Academic Medicine

Skip Navigation LinksHome > February 2011 - Volume 86 - Issue 2 > Support for Investigator-Initiated Clinical Research Involvi...
Academic Medicine:
doi: 10.1097/ACM.0b013e3182045059
Clinical Research

Support for Investigator-Initiated Clinical Research Involving Investigational Drugs or Devices: The Clinical and Translational Science Award Experience

Berro, Marlene MS; Burnett, Bruce K. PhD; Fromell, Gregg J. MD; Hartman, Karen A. MSN; Rubinstein, Eric P. JD, MPH; Schuff, Kathryn G. MD; Speicher, Lisa A. PhD; on behalf of the IND/IDE Taskforce of the Clinical and Translational Science Award Consortium

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Purpose: Investigator-initiated research involving investigational drugs and devices is key to improving health. However, this requires the investigator to serve as a “sponsor–investigator,” which can be complex and overwhelming. The Investigational New Drug/Investigational Device Exemption (IND/IDE) Taskforce of the Clinical and Translational Science Award (CTSA) consortium carried out a survey to examine how academic health centers (AHCs) assist sponsor–investigators with regulatory responsibilities.

Method: The 24 CTSA centers existing in 2008 were surveyed regarding regulatory oversight and support for sponsor–investigators. Responses were analyzed by descriptive statistics. The evaluation of survey responses yielded three models of institutional support/oversight.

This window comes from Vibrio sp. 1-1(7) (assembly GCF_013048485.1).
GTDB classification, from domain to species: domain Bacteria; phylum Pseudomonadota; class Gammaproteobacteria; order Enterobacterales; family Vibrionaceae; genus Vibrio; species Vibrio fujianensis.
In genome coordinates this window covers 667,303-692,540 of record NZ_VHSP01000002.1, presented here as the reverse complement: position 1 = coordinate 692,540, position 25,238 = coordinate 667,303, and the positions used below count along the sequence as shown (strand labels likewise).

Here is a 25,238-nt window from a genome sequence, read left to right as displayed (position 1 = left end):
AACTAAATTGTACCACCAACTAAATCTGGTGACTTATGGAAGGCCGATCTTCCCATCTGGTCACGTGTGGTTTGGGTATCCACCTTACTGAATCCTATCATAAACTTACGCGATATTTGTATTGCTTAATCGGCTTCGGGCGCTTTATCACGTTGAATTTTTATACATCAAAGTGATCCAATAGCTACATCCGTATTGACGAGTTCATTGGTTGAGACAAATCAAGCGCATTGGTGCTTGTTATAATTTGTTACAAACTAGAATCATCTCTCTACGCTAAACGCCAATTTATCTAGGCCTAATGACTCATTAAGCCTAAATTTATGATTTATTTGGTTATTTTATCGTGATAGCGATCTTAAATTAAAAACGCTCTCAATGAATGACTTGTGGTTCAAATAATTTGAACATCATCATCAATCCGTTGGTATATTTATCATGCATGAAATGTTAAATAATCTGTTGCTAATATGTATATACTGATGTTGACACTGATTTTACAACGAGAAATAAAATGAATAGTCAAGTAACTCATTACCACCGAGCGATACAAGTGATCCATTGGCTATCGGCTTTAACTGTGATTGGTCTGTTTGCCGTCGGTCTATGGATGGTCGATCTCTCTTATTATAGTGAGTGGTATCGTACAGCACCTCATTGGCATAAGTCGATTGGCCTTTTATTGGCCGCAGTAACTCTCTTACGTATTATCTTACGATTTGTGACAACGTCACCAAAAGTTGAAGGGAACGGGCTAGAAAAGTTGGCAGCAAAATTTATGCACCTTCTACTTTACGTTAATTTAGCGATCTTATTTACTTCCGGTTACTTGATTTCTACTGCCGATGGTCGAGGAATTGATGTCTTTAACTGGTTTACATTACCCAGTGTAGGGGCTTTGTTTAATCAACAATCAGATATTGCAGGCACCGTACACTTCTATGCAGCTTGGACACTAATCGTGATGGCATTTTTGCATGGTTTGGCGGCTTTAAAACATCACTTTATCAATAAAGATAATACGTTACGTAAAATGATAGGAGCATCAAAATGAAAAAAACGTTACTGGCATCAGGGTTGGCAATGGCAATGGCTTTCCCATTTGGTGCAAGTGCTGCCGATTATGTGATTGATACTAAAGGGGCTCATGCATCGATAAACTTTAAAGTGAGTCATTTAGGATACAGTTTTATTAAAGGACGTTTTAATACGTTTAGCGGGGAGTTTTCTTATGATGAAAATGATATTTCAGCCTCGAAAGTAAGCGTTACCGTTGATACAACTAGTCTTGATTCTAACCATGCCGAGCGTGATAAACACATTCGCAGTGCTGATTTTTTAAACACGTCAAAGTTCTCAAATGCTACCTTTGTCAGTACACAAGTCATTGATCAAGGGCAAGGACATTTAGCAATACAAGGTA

Results: Nineteen centers and one affiliate responded. Eleven (55%) reported having an IND/IDE support office, increased from five (25%) prior to their CTSA award. The volume of investigator-initiated IND/IDE research was highly variable (measured by numbers of investigators, IND/IDE applications, and studies). Oversight, if done, was provided by either the IND/IDE office or elsewhere in the institution. Most IND/IDE offices assisted with IND/IDE submissions and preparation for external audits. Half reported advanced training for sponsor–investigators. Almost all reported a goal to increase IND/IDE research. Important issues include the need for robust training of investigator/staff, appropriate determination of IND-exempt research, and sufficient support for preparing IND/IDE applications.

Conclusions: Investigator-initiated research involving IND/IDEs is essential, but complex. AHCs should examine how they support sponsor–investigators in meeting the complex requirements. A model of either expert consultation/support or full service will minimize risks to participants and institutions, and regulatory noncompliance.

© 2011 Association of American Medical Colleges


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